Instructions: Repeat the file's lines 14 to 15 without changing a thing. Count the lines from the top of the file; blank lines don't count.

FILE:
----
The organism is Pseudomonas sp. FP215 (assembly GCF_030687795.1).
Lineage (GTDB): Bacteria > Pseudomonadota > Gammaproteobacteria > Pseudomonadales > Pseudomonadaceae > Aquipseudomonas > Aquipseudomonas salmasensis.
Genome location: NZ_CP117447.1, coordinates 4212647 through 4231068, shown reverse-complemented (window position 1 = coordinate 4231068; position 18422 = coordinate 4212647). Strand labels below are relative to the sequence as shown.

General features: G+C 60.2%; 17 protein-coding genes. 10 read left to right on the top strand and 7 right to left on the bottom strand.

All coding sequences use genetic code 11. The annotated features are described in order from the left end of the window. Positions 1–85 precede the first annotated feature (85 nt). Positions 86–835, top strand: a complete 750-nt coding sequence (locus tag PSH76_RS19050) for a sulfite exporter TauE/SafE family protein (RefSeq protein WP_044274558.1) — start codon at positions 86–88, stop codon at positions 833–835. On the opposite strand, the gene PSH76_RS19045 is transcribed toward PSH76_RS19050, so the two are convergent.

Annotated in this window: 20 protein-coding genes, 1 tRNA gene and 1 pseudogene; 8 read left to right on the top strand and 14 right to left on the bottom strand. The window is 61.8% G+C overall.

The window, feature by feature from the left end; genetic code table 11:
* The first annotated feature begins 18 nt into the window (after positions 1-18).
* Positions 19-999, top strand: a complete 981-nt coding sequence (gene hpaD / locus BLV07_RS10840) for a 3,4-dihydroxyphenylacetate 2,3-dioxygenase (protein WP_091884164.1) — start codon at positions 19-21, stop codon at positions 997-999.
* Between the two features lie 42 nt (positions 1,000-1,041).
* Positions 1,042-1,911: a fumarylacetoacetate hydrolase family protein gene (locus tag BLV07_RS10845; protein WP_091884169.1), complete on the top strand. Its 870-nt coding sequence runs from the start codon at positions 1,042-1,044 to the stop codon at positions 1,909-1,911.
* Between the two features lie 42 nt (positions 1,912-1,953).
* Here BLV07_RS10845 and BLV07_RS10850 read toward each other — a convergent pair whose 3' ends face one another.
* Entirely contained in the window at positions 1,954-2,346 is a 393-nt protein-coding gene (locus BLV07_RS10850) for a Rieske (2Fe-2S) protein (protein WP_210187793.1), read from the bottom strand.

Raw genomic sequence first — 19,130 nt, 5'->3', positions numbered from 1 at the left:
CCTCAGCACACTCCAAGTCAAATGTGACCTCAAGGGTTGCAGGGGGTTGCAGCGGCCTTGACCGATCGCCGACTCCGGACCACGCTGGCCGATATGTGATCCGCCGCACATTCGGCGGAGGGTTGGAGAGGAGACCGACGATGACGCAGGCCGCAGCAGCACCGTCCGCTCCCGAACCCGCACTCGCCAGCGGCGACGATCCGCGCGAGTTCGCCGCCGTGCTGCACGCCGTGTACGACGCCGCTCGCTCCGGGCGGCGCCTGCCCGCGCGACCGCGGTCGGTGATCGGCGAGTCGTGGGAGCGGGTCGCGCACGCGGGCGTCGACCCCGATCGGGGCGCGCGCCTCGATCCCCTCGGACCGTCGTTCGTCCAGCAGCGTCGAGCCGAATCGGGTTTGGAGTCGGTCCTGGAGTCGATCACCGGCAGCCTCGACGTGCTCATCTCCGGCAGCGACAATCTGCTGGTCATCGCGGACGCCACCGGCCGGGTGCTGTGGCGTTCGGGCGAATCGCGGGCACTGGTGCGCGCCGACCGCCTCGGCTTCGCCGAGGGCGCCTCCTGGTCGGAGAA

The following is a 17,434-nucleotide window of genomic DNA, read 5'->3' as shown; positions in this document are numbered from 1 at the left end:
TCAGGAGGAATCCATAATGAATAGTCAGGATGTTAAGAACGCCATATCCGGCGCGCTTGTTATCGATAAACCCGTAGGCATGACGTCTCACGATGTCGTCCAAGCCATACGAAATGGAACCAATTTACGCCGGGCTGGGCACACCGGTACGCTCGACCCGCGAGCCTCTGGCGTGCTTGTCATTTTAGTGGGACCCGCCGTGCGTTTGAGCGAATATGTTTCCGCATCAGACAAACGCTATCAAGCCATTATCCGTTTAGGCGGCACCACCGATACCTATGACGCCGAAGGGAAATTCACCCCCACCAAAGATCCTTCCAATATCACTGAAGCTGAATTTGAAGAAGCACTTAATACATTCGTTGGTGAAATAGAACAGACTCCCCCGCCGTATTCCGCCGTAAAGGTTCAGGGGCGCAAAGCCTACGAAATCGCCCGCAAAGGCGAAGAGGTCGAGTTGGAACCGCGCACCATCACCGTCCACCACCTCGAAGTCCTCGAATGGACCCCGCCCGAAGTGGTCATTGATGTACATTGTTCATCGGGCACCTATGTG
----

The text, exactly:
* Entirely contained in the window at positions 1,954-2,346 is a 393-nt protein-coding gene (locus BLV07_RS10850) for a Rieske (2Fe-2S) protein (protein WP_210187793.1), read from the bottom strand.

Raw genomic sequence first — 19,130 nt, 5'->3', positions numbered from 1 at the left: